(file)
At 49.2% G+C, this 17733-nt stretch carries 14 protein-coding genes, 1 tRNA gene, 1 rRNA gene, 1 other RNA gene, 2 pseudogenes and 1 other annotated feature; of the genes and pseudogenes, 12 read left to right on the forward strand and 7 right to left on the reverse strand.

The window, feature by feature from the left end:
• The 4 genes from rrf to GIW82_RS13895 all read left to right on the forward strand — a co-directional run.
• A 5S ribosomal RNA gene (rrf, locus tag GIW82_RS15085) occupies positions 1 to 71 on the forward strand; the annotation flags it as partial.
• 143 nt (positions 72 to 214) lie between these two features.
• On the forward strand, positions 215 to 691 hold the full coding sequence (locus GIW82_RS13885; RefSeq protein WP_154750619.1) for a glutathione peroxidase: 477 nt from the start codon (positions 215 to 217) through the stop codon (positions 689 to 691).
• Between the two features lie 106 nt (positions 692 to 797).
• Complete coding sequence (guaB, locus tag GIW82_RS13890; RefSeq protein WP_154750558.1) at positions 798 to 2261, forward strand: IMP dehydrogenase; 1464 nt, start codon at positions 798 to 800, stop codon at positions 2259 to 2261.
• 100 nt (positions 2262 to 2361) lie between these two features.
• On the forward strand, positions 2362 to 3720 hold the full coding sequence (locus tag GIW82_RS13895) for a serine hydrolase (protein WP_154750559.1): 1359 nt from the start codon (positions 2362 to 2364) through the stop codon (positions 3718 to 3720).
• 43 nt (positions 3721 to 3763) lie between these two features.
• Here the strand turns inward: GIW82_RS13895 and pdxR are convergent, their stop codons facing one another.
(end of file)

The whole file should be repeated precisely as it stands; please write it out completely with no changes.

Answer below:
At 49.2% G+C, this 17733-nt stretch carries 14 protein-coding genes, 1 tRNA gene, 1 rRNA gene, 1 other RNA gene, 2 pseudogenes and 1 other annotated feature; of the genes and pseudogenes, 12 read left to right on the forward strand and 7 right to left on the reverse strand.

The window, feature by feature from the left end:
• The 4 genes from rrf to GIW82_RS13895 all read left to right on the forward strand — a co-directional run.
• A 5S ribosomal RNA gene (rrf, locus tag GIW82_RS15085) occupies positions 1 to 71 on the forward strand; the annotation flags it as partial.
• 143 nt (positions 72 to 214) lie between these two features.
• On the forward strand, positions 215 to 691 hold the full coding sequence (locus GIW82_RS13885; RefSeq protein WP_154750619.1) for a glutathione peroxidase: 477 nt from the start codon (positions 215 to 217) through the stop codon (positions 689 to 691).
• Between the two features lie 106 nt (positions 692 to 797).
• Complete coding sequence (guaB, locus tag GIW82_RS13890; RefSeq protein WP_154750558.1) at positions 798 to 2261, forward strand: IMP dehydrogenase; 1464 nt, start codon at positions 798 to 800, stop codon at positions 2259 to 2261.
• 100 nt (positions 2262 to 2361) lie between these two features.
• On the forward strand, positions 2362 to 3720 hold the full coding sequence (locus tag GIW82_RS13895) for a serine hydrolase (protein WP_154750559.1): 1359 nt from the start codon (positions 2362 to 2364) through the stop codon (positions 3718 to 3720).
• 43 nt (positions 3721 to 3763) lie between these two features.
• Here the strand turns inward: GIW82_RS13895 and pdxR are convergent, their stop codons facing one another.